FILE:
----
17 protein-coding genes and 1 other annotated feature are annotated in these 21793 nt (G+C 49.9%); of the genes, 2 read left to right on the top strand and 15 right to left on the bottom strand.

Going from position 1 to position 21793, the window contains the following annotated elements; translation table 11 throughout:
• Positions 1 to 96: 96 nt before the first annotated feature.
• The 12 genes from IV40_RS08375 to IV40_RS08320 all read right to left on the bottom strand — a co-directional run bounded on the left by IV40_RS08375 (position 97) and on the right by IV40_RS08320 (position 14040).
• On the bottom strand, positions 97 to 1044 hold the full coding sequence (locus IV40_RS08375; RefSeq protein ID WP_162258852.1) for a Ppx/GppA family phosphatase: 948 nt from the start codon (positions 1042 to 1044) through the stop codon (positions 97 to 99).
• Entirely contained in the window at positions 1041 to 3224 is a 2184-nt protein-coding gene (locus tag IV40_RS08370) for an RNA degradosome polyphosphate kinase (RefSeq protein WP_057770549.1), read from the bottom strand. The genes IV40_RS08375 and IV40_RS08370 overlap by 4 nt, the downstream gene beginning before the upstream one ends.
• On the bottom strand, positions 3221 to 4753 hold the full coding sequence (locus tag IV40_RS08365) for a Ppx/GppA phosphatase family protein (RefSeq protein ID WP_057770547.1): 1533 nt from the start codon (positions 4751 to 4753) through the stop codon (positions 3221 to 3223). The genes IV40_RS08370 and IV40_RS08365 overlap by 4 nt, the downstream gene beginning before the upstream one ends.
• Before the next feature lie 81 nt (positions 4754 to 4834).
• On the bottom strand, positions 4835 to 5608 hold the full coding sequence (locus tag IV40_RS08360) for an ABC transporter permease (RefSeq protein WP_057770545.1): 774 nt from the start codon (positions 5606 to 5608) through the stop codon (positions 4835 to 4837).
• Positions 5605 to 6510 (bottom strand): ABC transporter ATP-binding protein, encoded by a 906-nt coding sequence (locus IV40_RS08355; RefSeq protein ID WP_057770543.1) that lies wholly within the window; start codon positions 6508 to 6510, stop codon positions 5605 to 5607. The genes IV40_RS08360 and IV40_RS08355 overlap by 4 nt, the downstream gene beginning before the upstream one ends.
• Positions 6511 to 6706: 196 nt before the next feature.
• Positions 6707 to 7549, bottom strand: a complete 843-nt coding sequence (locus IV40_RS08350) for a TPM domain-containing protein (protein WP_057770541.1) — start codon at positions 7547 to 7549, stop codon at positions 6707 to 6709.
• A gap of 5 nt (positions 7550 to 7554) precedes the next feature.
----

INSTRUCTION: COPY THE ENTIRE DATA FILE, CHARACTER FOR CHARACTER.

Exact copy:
17 protein-coding genes and 1 other annotated feature are annotated in these 21793 nt (G+C 49.9%); of the genes, 2 read left to right on the top strand and 15 right to left on the bottom strand.

Going from position 1 to position 21793, the window contains the following annotated elements; translation table 11 throughout:
• Positions 1 to 96: 96 nt before the first annotated feature.
• The 12 genes from IV40_RS08375 to IV40_RS08320 all read right to left on the bottom strand — a co-directional run bounded on the left by IV40_RS08375 (position 97) and on the right by IV40_RS08320 (position 14040).
• On the bottom strand, positions 97 to 1044 hold the full coding sequence (locus IV40_RS08375; RefSeq protein ID WP_162258852.1) for a Ppx/GppA family phosphatase: 948 nt from the start codon (positions 1042 to 1044) through the stop codon (positions 97 to 99).
• Entirely contained in the window at positions 1041 to 3224 is a 2184-nt protein-coding gene (locus tag IV40_RS08370) for an RNA degradosome polyphosphate kinase (RefSeq protein WP_057770549.1), read from the bottom strand. The genes IV40_RS08375 and IV40_RS08370 overlap by 4 nt, the downstream gene beginning before the upstream one ends.
• On the bottom strand, positions 3221 to 4753 hold the full coding sequence (locus tag IV40_RS08365) for a Ppx/GppA phosphatase family protein (RefSeq protein ID WP_057770547.1): 1533 nt from the start codon (positions 4751 to 4753) through the stop codon (positions 3221 to 3223). The genes IV40_RS08370 and IV40_RS08365 overlap by 4 nt, the downstream gene beginning before the upstream one ends.
• Before the next feature lie 81 nt (positions 4754 to 4834).
• On the bottom strand, positions 4835 to 5608 hold the full coding sequence (locus tag IV40_RS08360) for an ABC transporter permease (RefSeq protein WP_057770545.1): 774 nt from the start codon (positions 5606 to 5608) through the stop codon (positions 4835 to 4837).
• Positions 5605 to 6510 (bottom strand): ABC transporter ATP-binding protein, encoded by a 906-nt coding sequence (locus IV40_RS08355; RefSeq protein ID WP_057770543.1) that lies wholly within the window; start codon positions 6508 to 6510, stop codon positions 5605 to 5607. The genes IV40_RS08360 and IV40_RS08355 overlap by 4 nt, the downstream gene beginning before the upstream one ends.
• Positions 6511 to 6706: 196 nt before the next feature.
• Positions 6707 to 7549, bottom strand: a complete 843-nt coding sequence (locus IV40_RS08350) for a TPM domain-containing protein (protein WP_057770541.1) — start codon at positions 7547 to 7549, stop codon at positions 6707 to 6709.
• A gap of 5 nt (positions 7550 to 7554) precedes the next feature.